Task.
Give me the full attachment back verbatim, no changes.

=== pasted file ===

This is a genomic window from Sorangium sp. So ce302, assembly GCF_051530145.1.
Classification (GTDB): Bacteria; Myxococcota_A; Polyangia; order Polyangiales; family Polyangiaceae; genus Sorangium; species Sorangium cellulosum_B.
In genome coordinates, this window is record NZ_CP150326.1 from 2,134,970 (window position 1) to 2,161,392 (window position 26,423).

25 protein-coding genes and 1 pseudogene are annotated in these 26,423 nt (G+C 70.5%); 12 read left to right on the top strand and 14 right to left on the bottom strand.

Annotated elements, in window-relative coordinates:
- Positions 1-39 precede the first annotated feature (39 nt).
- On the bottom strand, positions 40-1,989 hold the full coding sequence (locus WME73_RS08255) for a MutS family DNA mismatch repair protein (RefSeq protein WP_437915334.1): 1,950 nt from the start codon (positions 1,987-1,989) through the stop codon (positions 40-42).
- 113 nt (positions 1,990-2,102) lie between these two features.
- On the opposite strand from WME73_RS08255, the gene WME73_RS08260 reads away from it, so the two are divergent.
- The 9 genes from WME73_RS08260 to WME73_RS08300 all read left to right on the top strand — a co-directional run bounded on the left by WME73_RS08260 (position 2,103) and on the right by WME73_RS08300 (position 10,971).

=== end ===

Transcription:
This is a genomic window from Sorangium sp. So ce302, assembly GCF_051530145.1.
Classification (GTDB): Bacteria; Myxococcota_A; Polyangia; order Polyangiales; family Polyangiaceae; genus Sorangium; species Sorangium cellulosum_B.
In genome coordinates, this window is record NZ_CP150326.1 from 2,134,970 (window position 1) to 2,161,392 (window position 26,423).

25 protein-coding genes and 1 pseudogene are annotated in these 26,423 nt (G+C 70.5%); 12 read left to right on the top strand and 14 right to left on the bottom strand.

Annotated elements, in window-relative coordinates:
- Positions 1-39 precede the first annotated feature (39 nt).
- On the bottom strand, positions 40-1,989 hold the full coding sequence (locus WME73_RS08255) for a MutS family DNA mismatch repair protein (RefSeq protein WP_437915334.1): 1,950 nt from the start codon (positions 1,987-1,989) through the stop codon (positions 40-42).
- 113 nt (positions 1,990-2,102) lie between these two features.
- On the opposite strand from WME73_RS08255, the gene WME73_RS08260 reads away from it, so the two are divergent.
- The 9 genes from WME73_RS08260 to WME73_RS08300 all read left to right on the top strand — a co-directional run bounded on the left by WME73_RS08260 (position 2,103) and on the right by WME73_RS08300 (position 10,971).